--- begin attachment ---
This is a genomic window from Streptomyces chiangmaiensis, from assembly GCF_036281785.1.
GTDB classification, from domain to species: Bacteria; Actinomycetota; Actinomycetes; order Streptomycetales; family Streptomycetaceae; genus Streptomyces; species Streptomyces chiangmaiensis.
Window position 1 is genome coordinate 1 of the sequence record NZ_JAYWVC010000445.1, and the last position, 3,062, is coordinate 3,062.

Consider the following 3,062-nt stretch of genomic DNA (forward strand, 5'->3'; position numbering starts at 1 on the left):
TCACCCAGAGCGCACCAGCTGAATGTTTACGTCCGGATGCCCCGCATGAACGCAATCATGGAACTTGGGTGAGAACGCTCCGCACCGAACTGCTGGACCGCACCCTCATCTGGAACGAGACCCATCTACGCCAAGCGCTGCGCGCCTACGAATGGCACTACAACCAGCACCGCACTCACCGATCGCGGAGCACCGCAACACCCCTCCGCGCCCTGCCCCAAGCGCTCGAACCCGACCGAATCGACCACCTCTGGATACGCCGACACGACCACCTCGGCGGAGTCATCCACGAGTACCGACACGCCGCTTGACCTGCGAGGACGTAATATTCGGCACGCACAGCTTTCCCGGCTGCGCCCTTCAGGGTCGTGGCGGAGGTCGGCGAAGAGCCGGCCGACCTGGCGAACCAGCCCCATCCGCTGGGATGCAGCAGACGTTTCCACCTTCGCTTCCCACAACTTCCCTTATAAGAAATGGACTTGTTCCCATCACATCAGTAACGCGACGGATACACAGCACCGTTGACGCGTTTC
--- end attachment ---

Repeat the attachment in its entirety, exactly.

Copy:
This is a genomic window from Streptomyces chiangmaiensis, from assembly GCF_036281785.1.
GTDB classification, from domain to species: Bacteria; Actinomycetota; Actinomycetes; order Streptomycetales; family Streptomycetaceae; genus Streptomyces; species Streptomyces chiangmaiensis.
Window position 1 is genome coordinate 1 of the sequence record NZ_JAYWVC010000445.1, and the last position, 3,062, is coordinate 3,062.

Consider the following 3,062-nt stretch of genomic DNA (forward strand, 5'->3'; position numbering starts at 1 on the left):
TCACCCAGAGCGCACCAGCTGAATGTTTACGTCCGGATGCCCCGCATGAACGCAATCATGGAACTTGGGTGAGAACGCTCCGCACCGAACTGCTGGACCGCACCCTCATCTGGAACGAGACCCATCTACGCCAAGCGCTGCGCGCCTACGAATGGCACTACAACCAGCACCGCACTCACCGATCGCGGAGCACCGCAACACCCCTCCGCGCCCTGCCCCAAGCGCTCGAACCCGACCGAATCGACCACCTCTGGATACGCCGACACGACCACCTCGGCGGAGTCATCCACGAGTACCGACACGCCGCTTGACCTGCGAGGACGTAATATTCGGCACGCACAGCTTTCCCGGCTGCGCCCTTCAGGGTCGTGGCGGAGGTCGGCGAAGAGCCGGCCGACCTGGCGAACCAGCCCCATCCGCTGGGATGCAGCAGACGTTTCCACCTTCGCTTCCCACAACTTCCCTTATAAGAAATGGACTTGTTCCCATCACATCAGTAACGCGACGGATACACAGCACCGTTGACGCGTTTC